which they may have come in contact with." The incident did not appear to have been other than momentary or accidental; there was nothing to suggest that the defendant had been required to wear the garb in question or that no other was available; and the jury were to learn shortly that two of the indictments were for assaults on police officers with intent to murder them (see and compare Commonwealth v. Brown, 364 Mass. 471 , 476-477 ). The judge chose to pursue alternative (c). He gave the substance of the requested instructions as soon as the jury returned from their view; he told them, when the defendant brought out the facts with respect to his having been seen in handcuffs by the witnesses Kubicki and Hughes at the probable cause hearing, that the facts of arrest, custody and handcuffs were not evidence of the defendant's guilt of the crimes for which he was on trial and that no inference adverse to him should be drawn from those facts; and in his charge the judge specifically instructed that "[a]ny information which may have come to you directly or indirectly outside the court room is not evidence" and that "[t]he fact that he is . . . arrested, here for trial is not the least evidence of his guilt, shall not put him in any unfavorable light before you." There was no abuse of discretion or other error in the judge's treatment of the problem. Commonwealth v. Brown, 364 Mass. at 477. Commonwealth v. MacDonald (No. 2), 368 Mass. 403 , 409-410 (1975). Commonwealth v. Marvrellis, 3 Mass. App. Ct. 165 , 166-167 (1975), and cases cited. 5. The defendant testified at the pretrial hearing on his motion to suppress certain statements he had made to the police that he had been under the influence of alcohol and a drug when the various offences had been committed and that he had been under the influence of the same drug on the afternoon of the day of the probable cause hearing. Although it is obvious that the reason for the denial of that motion was the judge's refusal to believe any of the defendant's testimony (which was at odds with a pharmacy record as to when a prescription for the drug had been filled), the presence of that testimony in the record has prompted appellate counsel to advance two contentions not raised below. (a). The first is that the judge, acting sua sponte, should have investigated and determined the defendant's competence to stand trial. There was no evidence, or even any suggestion, that the defendant had taken alcohol or any drug during the seven-month period which intervened between the day of the probable cause hearing and the commencement of the trial. In the circumstances, there was "[no] substantial question of possible doubt" as to the defendant's competence to stand trial. Commonwealth v. Vailes, 360 Mass. 522 , 524 (1971). Contrast Commonwealth v. Hill, 375 Mass. 50 , 54-59 (1978); Commonwealth v. Rise, 7 Mass. App. Ct. 106 , 107-108 (1979). (b). The second contention is that the defendant was deprived of the effective assistance of counsel because trial counsel made no use at trial of the evidence which the defendant had put before the judge. This contention is frivolous. Voluntary intoxication from alcohol or drugs, without more,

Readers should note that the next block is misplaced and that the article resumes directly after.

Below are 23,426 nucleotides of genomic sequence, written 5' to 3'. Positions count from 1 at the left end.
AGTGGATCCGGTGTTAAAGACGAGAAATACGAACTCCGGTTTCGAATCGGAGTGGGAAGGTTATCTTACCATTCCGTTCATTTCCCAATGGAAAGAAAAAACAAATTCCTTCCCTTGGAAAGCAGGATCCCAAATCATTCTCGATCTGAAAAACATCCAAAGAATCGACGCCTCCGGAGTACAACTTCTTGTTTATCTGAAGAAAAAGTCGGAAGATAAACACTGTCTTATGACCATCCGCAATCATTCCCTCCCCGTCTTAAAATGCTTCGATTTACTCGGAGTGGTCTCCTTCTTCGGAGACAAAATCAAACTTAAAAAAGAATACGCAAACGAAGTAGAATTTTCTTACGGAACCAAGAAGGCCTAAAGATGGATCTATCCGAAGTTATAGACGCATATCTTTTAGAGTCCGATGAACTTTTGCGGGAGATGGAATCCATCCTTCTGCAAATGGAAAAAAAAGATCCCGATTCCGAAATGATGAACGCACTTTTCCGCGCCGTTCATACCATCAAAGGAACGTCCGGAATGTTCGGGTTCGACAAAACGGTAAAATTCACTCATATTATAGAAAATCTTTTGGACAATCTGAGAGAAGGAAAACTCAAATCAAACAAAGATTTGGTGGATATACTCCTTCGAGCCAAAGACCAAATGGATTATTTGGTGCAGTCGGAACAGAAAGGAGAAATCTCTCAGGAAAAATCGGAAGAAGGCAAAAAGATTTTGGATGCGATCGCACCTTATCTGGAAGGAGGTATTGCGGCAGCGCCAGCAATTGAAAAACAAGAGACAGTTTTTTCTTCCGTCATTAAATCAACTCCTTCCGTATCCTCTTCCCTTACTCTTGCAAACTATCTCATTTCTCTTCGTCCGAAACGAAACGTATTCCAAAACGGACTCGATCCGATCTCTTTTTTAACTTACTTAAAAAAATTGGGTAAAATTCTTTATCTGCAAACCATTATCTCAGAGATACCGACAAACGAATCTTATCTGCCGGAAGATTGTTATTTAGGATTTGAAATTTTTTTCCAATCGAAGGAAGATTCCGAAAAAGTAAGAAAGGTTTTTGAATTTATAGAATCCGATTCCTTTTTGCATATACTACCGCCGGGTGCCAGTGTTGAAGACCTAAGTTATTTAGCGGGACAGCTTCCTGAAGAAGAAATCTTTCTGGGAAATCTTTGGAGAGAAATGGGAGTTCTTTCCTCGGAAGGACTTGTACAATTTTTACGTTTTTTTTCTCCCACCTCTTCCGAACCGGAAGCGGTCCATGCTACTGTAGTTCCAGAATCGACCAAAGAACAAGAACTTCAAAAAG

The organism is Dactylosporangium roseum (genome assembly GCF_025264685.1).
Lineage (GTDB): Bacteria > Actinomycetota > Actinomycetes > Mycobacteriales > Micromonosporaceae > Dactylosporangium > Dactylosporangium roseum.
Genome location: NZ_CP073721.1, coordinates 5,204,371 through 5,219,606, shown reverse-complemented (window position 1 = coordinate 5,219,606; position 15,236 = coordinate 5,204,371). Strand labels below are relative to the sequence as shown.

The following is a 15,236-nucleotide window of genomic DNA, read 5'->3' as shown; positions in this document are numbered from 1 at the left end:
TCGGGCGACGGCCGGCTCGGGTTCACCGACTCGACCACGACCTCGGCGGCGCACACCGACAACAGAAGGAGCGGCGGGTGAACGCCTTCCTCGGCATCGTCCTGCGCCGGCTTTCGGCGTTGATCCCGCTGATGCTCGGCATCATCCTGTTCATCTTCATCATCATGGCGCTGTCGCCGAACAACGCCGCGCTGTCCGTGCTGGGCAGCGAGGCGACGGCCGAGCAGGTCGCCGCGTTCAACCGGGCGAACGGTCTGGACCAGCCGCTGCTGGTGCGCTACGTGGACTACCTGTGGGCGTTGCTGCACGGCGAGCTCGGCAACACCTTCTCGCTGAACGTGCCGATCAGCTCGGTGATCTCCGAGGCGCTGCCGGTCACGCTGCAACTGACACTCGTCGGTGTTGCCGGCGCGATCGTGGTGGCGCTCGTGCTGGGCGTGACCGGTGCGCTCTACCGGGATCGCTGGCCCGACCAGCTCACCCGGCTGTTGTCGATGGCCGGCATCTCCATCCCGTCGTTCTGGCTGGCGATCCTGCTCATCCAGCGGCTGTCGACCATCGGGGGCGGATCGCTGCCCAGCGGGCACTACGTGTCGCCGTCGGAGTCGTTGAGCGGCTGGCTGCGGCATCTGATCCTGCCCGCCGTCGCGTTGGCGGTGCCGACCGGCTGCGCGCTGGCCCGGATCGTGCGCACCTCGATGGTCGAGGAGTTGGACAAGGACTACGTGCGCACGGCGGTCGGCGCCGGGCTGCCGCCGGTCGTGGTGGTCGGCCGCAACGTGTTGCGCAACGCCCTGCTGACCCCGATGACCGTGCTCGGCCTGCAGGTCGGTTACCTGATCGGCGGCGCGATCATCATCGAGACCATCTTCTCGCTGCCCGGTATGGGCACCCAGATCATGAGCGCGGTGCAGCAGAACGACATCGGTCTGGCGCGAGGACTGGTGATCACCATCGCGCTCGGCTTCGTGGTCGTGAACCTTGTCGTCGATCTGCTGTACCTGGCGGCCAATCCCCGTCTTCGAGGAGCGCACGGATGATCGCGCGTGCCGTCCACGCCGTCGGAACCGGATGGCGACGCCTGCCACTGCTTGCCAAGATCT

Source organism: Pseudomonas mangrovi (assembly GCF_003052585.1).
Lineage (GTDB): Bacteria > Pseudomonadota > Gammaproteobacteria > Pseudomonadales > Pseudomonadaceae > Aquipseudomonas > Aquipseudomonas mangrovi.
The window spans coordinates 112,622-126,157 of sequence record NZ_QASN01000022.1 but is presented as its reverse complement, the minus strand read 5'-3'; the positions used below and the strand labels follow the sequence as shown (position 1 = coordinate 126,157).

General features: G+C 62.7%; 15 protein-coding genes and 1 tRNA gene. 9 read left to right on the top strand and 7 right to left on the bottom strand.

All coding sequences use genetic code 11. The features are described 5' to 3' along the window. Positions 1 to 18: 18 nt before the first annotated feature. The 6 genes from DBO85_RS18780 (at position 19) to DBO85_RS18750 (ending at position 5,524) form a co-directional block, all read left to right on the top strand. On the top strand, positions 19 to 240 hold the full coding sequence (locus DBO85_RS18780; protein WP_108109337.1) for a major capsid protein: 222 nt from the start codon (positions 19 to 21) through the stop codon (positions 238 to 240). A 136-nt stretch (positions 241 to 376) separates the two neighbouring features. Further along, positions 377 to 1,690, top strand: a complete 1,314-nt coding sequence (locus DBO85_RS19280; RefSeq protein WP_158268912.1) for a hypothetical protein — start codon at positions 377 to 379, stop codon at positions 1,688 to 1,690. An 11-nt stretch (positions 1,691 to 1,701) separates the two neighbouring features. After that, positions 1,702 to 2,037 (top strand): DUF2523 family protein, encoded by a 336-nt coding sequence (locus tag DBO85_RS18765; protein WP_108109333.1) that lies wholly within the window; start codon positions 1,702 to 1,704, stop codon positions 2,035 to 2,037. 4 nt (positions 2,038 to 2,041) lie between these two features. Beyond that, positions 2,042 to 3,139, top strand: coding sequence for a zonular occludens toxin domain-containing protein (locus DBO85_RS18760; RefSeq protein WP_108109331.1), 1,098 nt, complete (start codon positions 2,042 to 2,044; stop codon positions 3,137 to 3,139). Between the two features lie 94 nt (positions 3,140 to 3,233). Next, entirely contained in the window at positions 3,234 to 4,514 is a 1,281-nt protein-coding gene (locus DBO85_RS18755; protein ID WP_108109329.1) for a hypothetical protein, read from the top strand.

does not provide a basis for a claim that a defendant should be found not guilty by reason of insanity or for a claim that he lacked the specific intent necessary to the commission of any of the offences of which this defendant was ultimately convicted. Commonwealth v. McGrath, 358 Mass. 314 , 320 (1970). Commonwealth v. Sheehan, 376 Mass. 765 , 767-769, 772-775 (1978). See also Osborne v. Commonwealth, 378 Mass. 104 , 111-113 (1979); Commonwealth v. Goldman, 12 Mass. App. Ct. 699 , 705-706 (1981). We note that the defendant could not have taken the stand at trial to repeat the testimony he had given before the judge without running the substantial risks of being badly impeached by his extensive criminal record and of the jury's learning why he was a denizen of M.C.I., Walpole. 6. Counsel assigned or appointed to represent the defendant on appeal in a case such as the present would do well to heed the teaching of Commonwealth v. Moffett, 383 Mass. 201 , 206-208 (1981). As to appointed counsel, see Edgerly v. Commonwealth, 379 Mass. 183 (1979).